3 Long-range interaction MPO in 1D systems
In this section we focus on a 1D system consisting of sites. The simplest example of constructing a long-range interaction MPO in 1D system is the exponential fitting method [pirvu2010matrix, crosswhite2008finite, frowis2010tensor]. We briefly describe this method used for the Coulomb interaction. First we approximate the inverse-distance by the sum of exponentials
Then the tensor corresponding to the Coulomb interaction can be approximated by
where . This can be done analytically through the quadrature of an integral representation [braess2009efficient], or numerically through a least squares procedure. Following the discussion of the finite state machine in Section 2.1, the operator on the right-hand side can be represented by an MPO of bond dimension , the MPO tensor of which at site has the form
where , , and . This is true for . For the tensors at the beginning and end of the MPO we only need to use the last row and first column of the above matrix respectively. Then in order to achieve a target accuracy for a system of size , we only need [beylkin2002numerical, braess2005approximation].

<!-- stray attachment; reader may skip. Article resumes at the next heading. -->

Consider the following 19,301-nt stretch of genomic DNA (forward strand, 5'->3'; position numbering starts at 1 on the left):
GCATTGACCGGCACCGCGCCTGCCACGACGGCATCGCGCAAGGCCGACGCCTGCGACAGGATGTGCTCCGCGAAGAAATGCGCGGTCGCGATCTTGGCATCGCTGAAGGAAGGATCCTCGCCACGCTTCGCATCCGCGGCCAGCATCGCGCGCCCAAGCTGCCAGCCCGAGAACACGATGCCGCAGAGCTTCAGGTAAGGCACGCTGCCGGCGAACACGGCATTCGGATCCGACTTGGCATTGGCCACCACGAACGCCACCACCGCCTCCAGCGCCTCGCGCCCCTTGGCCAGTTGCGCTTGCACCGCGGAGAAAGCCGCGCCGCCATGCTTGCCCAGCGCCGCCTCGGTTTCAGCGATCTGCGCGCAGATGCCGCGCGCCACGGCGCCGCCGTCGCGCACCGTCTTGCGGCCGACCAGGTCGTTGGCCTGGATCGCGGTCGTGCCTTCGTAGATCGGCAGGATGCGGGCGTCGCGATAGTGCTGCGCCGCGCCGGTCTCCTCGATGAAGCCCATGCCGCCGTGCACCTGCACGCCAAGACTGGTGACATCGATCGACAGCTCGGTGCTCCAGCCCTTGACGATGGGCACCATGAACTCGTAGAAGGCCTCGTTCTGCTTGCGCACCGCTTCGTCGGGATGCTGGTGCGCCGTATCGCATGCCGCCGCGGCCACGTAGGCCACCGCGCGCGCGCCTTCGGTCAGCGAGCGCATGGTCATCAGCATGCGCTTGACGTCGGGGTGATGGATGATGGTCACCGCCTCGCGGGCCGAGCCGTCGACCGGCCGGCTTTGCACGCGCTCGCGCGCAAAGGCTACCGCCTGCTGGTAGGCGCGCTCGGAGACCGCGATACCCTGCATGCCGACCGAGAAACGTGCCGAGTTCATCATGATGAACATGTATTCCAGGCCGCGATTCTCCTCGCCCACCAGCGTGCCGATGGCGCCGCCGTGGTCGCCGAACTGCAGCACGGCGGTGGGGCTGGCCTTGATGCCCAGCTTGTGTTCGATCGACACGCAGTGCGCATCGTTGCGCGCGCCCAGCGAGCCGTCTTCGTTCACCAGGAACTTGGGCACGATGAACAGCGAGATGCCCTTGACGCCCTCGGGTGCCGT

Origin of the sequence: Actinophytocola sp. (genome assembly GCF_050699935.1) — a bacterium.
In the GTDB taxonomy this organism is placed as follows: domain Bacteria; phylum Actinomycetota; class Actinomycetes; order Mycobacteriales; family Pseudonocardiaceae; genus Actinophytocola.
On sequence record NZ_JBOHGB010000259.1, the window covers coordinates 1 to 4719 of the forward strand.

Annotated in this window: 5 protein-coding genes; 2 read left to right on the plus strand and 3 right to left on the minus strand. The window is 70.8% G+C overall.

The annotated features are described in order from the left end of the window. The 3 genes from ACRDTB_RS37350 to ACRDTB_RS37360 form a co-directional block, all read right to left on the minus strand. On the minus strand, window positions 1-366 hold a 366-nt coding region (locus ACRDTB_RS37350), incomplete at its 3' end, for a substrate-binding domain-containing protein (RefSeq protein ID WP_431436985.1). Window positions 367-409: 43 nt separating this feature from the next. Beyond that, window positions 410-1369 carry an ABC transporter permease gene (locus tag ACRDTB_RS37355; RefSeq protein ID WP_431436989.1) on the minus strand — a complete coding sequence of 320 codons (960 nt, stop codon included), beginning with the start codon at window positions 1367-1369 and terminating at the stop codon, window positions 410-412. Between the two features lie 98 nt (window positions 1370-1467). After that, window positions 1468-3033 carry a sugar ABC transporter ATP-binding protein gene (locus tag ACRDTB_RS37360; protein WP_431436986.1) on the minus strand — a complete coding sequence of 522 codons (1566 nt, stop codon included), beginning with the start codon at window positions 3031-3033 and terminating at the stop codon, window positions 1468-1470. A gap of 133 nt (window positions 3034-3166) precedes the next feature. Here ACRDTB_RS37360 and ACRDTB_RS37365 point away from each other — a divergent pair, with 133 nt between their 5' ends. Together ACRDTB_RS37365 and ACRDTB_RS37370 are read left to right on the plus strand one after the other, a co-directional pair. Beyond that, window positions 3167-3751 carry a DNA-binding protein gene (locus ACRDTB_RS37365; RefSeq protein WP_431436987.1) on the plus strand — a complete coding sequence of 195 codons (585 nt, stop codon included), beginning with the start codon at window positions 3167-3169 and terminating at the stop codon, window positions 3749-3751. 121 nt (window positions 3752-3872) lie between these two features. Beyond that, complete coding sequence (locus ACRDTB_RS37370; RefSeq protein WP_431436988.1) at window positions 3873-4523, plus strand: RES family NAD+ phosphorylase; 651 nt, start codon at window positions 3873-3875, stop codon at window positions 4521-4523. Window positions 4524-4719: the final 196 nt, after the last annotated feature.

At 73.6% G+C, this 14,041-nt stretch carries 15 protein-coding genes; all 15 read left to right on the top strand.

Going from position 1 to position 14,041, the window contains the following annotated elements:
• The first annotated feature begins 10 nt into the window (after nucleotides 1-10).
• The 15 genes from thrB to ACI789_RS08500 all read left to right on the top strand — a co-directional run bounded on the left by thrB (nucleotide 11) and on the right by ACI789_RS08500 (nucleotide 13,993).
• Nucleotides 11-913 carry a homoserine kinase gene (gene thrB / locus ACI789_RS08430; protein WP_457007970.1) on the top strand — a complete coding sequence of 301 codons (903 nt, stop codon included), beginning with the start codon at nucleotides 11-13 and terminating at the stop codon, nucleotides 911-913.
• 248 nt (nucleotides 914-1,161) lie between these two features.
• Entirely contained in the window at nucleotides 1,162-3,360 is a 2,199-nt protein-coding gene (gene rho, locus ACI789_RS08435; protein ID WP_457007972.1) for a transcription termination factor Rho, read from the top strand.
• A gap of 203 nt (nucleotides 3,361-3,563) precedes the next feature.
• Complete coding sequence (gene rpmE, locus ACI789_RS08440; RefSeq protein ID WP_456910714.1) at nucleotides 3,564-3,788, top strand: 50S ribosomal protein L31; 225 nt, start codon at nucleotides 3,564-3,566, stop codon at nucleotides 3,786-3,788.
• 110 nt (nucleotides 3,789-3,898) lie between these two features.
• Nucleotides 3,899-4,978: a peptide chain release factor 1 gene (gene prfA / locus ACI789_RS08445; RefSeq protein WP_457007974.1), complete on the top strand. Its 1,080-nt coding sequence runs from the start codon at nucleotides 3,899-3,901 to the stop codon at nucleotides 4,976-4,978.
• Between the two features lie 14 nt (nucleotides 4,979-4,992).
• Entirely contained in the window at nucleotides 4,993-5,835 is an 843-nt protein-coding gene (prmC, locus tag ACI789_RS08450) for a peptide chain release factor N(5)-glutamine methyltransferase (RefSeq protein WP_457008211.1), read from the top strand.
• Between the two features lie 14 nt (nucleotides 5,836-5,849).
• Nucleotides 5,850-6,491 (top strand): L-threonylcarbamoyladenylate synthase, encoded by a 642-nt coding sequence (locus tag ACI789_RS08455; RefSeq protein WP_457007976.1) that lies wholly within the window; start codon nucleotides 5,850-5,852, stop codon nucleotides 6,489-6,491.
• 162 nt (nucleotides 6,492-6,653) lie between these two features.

For the Coulomb interaction, there are two main methods for performing the exponential fitting procedure. One way is to represent as an integral, e.g.
and then approximate the right hand side with a quadrature scheme with points, such as the Gauss quadrature. This procedure results in pointwise error of in a fixed size finite interval where with upper bounded by terms [beylkin2005approximation, braess2009efficient, braess2005approximation]. Another way is to solve a nonlinear least squares problem to find the fitting parameters. However, this optimization problem can have many stationary points, making finding the global minimum difficult. We can only start from different reasonable initial guesses to increase the chance of obtaining the global minimum.